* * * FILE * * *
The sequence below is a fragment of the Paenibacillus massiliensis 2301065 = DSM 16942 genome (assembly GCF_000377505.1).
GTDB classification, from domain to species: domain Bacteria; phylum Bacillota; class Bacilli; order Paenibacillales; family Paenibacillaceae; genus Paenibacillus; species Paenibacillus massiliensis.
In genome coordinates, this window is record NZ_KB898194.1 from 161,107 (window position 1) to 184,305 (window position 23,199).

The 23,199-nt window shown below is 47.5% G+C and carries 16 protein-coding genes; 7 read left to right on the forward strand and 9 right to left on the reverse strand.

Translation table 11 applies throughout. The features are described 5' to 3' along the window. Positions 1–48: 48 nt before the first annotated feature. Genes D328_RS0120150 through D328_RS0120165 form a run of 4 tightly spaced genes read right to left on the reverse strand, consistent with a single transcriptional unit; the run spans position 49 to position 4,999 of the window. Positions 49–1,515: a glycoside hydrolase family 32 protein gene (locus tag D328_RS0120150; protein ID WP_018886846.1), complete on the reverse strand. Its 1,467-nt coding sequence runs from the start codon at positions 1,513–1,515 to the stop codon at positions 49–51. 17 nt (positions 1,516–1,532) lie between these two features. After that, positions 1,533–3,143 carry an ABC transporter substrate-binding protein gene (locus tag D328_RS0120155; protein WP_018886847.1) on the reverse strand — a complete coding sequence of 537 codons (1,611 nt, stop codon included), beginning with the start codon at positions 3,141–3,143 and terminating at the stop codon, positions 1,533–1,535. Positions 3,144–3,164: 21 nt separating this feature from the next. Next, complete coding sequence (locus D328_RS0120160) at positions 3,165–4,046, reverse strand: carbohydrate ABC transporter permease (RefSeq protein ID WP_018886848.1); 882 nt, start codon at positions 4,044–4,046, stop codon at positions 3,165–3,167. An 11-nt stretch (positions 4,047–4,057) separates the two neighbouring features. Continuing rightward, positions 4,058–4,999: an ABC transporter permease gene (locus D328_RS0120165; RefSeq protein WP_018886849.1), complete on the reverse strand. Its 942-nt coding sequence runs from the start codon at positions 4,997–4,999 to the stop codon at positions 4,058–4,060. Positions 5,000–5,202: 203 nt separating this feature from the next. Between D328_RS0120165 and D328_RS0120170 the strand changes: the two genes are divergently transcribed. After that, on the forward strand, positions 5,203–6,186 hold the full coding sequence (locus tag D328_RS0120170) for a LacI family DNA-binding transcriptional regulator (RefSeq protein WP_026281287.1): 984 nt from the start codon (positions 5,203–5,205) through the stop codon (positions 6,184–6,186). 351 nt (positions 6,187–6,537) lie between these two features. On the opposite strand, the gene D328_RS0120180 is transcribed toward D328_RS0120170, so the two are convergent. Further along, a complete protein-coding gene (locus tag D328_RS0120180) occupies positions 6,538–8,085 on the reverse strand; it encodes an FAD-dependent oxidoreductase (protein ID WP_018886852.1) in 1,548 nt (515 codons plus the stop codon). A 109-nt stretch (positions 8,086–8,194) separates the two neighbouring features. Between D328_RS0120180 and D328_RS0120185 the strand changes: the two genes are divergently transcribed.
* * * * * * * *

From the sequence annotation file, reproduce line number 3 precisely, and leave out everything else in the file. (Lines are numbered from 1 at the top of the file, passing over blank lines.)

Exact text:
In genome coordinates, this window is record NZ_KB898194.1 from 161,107 (window position 1) to 184,305 (window position 23,199).